Water Woes

Filling our near-empty tank with water, a summer routine

With wildfires being the main focus these days, the last thing we wanted was to run out of water this summer, as we have in the past two years.  But as fire fighting efforts continued there were scattered reports of low water and no water throughout our area. By this week we were among those who had no municipal water flowing into our water tanks.  We finally resorted to buying a load of water but it appears (knock on wood) that our drought was a temporary one and we have water flowing again. 

And, the Good News

Just off the main highway near homes - last year.

I saved the good news for last!  About this time last year I wrote a post critical of both water supply and garbage disposal in our area. Trash collected by the municipality from our community dumpsters was being dumped on private land and mountains of trash had been allowed to collect there.  That mountain is gone this year. The municipality stepped up to the plate and took action.

The Green Corner - a good news happening here!

And a group of dedicated volunteers - Greeks and expats -  have gone to work creating a recycle center, staffing it and making it work.  What a joy it is to make a weekly trip to the Green Corner as it is called knowing that our trash, separated into various categories, really is being recycled!

Thank You!

So our thanks to those of you who've contacted us asking if we were safe or sending good thoughts our way.  It is so nice to know we have such a network of friends out there!  We are safe. And aside from some smoky skies and maybe a moment's pause here and there, we were untouched by the nearby fires. We are saddened for all those who have suffered as result of the fires. And we are thankful for the more than 20 countries that sent assistance to Greece in way of equipment and man/woman power to fight the fires.

The Scout has been scouting out another adventure for us, so we are off again soon.  Hope you'll be back with us for another tale or two of  travel and life as boomer American expats in Greece.  Stay safe and well ~

Linking soon with:

Friday, August 6, 2021

Crete ~ Those Haunting Echoes of the Past

The summer sun was already punishing as we began the mid-morning climb to that monument on the hill overlooking the village of Chora Sfakia on Crete's southern coast.  It was tempting to stop mid-point in the ascent, but that wouldn't have been a fair tribute to those the monument honored. We have visited it each time we have been here and we weren't going to miss it this time.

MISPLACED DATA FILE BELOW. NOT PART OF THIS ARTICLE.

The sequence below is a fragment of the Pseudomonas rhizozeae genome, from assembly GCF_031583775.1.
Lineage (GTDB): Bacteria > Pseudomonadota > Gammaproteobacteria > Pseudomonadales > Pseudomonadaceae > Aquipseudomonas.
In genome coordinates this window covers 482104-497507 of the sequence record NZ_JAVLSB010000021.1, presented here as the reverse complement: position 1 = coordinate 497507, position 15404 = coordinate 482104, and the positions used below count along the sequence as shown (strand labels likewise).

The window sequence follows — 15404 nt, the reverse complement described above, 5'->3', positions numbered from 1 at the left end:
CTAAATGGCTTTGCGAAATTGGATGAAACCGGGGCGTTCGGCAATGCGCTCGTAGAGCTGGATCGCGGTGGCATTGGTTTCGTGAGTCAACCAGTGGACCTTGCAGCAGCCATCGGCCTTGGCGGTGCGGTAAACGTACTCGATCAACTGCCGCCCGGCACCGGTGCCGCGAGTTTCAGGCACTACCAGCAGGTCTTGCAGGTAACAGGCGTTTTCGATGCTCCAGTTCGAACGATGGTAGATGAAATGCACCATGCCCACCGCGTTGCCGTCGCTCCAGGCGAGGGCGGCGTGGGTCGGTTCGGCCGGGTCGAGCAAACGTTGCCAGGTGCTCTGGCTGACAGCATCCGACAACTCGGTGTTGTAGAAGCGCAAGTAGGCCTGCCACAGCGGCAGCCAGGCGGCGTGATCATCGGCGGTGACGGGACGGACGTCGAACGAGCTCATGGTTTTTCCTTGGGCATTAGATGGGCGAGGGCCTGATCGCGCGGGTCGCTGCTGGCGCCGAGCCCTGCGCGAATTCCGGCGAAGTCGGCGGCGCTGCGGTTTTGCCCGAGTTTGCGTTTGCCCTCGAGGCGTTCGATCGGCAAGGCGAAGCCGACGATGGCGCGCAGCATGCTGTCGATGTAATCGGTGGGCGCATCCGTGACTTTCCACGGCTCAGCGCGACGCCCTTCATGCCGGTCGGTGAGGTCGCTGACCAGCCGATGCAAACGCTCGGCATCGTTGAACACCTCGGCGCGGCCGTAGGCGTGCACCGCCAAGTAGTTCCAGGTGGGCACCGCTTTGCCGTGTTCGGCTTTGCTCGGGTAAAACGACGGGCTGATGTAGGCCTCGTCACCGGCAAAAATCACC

As I last wrote, we were covering as much ground as possible during our week-long visit to Greece's largest island. I am beginning today's tale where I left off, in the small harbor town on the Libyan Sea that played a big role in World War II:

Chora Sfakia

The Chora Sfakia Monument

In May 1941 Chora Sfakia was the last hope of escape for some 16,000 British, New Zealand, Australian and Greek troops after German forces began an airborne assault on the island, today known as the Battle of Crete. Over four successive nights 11,000 escaped. Five thousand were captured and held in captivity.  In villages throughout the island, Cretans were subjected to severe punishment -- up to and including executions -- for helping the Allied Forces.

The plaque to the side of this monument reads, 'Lest We Forget, This plaque is laid to the everlasting memory of these Cretan patriots who in 1941 were executed by the Germans for helping New Zealand soldiers escape from Crete.' The skulls of those executed patriots are visible in the base of the monument.

Similar chilling reminders of the past -- monuments and statues - can be found throughout the island. We have visited a number of them but Chora Sfakia's will always stand out as among the most memorable reminders of war's atrocities.

Loutro and the Libyan Sea

The Church near Loutro

The ferry trip  from Chora Sfakia to Loutro is short, about 20 minutes, but memorable.  The landscape along this section of the southern coast is some of the most barren to be found. The harshness of the stark hillsides assault one's senses and lets the imagination soar. One of the few signs of humanity along the route is the small church, shown in the photo above. One might say its location is 'in the middle of nowhere'; perched above a steep cliff with only a hiker's trail, or goat trail, to get to it. Who built it?, we wonder. And who keeps it up? 

Loutro on the Libyan Sea